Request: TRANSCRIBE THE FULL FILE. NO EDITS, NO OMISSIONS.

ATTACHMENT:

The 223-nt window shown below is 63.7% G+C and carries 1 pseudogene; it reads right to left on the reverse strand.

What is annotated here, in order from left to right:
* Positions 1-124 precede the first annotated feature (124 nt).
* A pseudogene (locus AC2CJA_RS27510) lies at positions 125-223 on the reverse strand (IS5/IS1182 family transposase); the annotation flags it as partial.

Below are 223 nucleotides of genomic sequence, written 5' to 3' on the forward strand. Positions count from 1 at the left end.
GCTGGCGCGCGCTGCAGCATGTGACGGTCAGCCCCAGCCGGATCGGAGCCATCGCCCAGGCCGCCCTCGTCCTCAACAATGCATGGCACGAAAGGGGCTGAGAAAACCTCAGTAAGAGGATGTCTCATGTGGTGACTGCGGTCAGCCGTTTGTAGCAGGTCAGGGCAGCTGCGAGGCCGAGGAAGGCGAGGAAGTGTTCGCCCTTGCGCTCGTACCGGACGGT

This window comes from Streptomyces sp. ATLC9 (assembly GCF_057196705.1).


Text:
The 223-nt window shown below is 63.7% G+C and carries 1 pseudogene; it reads right to left on the reverse strand.

What is annotated here, in order from left to right:
* Positions 1-124 precede the first annotated feature (124 nt).
* A pseudogene (locus AC2CJA_RS27510) lies at positions 125-223 on the reverse strand (IS5/IS1182 family transposase); the annotation flags it as partial.

Below are 223 nucleotides of genomic sequence, written 5' to 3' on the forward strand. Positions count from 1 at the left end.
GCTGGCGCGCGCTGCAGCATGTGACGGTCAGCCCCAGCCGGATCGGAGCCATCGCCCAGGCCGCCCTCGTCCTCAACAATGCATGGCACGAAAGGGGCTGAGAAAACCTCAGTAAGAGGATGTCTCATGTGGTGACTGCGGTCAGCCGTTTGTAGCAGGTCAGGGCAGCTGCGAGGCCGAGGAAGGCGAGGAAGTGTTCGCCCTTGCGCTCGTACCGGACGGT

This window comes from Streptomyces sp. ATLC9 (assembly GCF_057196705.1).